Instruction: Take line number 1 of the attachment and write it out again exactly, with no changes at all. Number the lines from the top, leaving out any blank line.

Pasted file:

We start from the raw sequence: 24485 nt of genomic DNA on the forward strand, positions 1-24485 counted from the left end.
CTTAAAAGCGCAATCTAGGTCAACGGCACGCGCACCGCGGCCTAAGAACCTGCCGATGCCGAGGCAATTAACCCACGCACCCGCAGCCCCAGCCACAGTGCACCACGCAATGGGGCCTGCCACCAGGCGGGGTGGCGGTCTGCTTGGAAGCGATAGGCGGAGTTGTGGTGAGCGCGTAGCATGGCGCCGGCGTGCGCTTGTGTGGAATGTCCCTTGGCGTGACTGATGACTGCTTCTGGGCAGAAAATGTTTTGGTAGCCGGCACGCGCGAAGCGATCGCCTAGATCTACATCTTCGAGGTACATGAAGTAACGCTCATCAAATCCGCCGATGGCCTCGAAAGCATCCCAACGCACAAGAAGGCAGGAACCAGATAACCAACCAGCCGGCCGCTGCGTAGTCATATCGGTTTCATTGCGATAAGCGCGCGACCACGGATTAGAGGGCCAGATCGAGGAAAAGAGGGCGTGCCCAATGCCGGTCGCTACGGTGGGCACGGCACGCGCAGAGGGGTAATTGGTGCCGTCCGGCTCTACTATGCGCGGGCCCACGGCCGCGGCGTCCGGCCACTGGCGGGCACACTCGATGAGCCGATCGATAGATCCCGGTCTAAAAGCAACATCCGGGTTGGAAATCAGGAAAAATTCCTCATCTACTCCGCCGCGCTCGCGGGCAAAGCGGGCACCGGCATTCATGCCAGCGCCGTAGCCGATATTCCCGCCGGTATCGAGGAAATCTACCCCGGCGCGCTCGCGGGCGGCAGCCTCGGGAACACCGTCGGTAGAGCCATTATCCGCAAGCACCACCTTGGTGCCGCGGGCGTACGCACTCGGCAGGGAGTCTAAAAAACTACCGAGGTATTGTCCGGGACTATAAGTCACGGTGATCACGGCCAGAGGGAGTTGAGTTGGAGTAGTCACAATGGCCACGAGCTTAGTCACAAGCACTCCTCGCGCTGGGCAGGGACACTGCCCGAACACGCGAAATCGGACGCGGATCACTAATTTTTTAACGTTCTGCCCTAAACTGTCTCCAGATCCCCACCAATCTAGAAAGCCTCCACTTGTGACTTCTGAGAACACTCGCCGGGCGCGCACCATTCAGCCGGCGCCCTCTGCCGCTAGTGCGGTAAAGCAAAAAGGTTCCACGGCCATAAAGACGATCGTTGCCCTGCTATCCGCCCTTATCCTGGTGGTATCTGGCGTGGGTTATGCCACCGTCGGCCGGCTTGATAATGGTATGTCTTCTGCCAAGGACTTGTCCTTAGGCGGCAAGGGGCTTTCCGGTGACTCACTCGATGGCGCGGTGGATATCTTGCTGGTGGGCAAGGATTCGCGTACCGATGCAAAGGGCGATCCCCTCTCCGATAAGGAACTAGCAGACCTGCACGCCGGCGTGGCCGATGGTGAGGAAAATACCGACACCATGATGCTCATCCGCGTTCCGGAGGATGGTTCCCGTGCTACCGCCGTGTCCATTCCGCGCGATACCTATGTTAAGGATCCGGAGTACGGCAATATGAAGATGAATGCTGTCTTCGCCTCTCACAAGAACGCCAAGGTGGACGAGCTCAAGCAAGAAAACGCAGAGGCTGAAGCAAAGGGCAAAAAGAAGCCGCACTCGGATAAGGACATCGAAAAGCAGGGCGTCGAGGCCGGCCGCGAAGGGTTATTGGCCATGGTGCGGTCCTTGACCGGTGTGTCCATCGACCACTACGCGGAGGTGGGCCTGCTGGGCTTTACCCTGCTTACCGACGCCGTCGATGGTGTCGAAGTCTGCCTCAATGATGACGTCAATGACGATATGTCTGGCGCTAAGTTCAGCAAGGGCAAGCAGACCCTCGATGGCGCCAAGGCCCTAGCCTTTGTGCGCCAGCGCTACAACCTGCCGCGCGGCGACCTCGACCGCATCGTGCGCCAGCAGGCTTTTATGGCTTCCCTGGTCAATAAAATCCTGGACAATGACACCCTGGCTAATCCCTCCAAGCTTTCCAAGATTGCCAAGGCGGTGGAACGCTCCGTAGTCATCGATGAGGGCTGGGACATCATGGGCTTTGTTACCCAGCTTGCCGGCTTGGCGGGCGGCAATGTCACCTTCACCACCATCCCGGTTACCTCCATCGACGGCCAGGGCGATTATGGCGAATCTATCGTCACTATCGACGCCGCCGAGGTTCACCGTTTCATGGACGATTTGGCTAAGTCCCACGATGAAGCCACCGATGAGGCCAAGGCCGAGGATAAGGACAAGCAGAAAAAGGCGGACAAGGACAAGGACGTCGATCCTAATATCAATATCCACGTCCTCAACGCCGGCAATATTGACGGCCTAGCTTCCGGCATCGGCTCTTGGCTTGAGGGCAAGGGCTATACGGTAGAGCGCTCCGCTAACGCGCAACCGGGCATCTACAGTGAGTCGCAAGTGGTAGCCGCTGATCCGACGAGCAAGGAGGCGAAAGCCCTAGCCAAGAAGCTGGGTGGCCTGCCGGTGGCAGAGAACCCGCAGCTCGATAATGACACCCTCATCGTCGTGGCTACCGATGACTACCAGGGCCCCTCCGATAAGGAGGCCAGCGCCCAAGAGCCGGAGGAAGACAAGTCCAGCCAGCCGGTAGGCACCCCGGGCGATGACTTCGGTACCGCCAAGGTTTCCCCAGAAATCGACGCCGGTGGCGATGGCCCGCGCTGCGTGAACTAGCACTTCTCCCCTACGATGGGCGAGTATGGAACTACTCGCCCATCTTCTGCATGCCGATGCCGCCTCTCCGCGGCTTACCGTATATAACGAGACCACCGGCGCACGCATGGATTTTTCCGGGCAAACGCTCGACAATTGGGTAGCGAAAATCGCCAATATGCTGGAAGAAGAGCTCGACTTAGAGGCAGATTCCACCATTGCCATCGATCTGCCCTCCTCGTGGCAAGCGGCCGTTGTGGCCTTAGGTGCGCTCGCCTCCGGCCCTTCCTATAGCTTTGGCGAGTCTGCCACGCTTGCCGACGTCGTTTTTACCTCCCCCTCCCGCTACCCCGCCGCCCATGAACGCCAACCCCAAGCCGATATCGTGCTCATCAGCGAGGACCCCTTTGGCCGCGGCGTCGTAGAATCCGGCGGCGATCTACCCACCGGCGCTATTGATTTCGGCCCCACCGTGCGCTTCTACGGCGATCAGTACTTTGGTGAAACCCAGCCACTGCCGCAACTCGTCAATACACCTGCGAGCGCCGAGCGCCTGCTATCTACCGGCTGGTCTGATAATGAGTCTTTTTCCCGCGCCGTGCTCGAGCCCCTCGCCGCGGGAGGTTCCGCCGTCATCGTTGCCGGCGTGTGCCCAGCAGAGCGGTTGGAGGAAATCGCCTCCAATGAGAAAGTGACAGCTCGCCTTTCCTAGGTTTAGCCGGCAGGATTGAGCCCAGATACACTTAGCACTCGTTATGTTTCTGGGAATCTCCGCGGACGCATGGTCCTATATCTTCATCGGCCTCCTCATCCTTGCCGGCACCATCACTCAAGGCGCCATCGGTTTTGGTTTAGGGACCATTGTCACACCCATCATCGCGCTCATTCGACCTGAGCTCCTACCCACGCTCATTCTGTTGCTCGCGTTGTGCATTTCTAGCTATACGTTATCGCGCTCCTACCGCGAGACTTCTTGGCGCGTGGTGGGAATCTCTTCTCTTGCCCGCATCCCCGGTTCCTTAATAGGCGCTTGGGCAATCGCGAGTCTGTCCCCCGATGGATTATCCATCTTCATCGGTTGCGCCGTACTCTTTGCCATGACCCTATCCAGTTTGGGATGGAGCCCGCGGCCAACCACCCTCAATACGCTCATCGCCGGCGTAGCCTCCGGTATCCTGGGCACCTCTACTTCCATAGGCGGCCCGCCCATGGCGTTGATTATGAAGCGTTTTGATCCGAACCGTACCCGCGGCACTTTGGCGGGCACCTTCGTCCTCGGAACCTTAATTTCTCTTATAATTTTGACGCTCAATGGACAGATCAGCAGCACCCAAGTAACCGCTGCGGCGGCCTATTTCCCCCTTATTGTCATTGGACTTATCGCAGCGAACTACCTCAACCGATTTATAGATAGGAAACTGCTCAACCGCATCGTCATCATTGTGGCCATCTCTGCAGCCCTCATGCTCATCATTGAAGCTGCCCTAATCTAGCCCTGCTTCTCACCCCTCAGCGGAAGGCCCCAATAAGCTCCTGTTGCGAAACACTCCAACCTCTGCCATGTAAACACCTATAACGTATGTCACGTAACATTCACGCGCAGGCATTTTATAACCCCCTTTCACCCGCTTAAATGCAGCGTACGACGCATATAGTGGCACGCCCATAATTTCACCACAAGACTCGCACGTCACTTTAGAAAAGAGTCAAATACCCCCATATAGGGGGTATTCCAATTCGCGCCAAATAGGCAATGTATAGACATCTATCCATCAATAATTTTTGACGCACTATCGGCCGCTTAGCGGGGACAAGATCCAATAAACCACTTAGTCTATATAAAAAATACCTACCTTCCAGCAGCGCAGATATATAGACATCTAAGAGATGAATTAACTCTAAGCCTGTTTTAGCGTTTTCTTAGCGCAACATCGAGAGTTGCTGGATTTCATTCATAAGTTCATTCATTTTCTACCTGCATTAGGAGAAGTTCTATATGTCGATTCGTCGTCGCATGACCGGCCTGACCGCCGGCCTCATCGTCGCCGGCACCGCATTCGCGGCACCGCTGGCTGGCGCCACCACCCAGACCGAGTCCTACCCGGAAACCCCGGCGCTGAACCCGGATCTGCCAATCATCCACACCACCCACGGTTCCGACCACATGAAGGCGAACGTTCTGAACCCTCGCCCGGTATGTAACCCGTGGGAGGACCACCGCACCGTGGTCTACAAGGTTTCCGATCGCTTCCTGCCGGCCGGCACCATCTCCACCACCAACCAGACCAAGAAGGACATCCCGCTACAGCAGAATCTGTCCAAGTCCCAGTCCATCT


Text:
We start from the raw sequence: 24485 nt of genomic DNA on the forward strand, positions 1-24485 counted from the left end.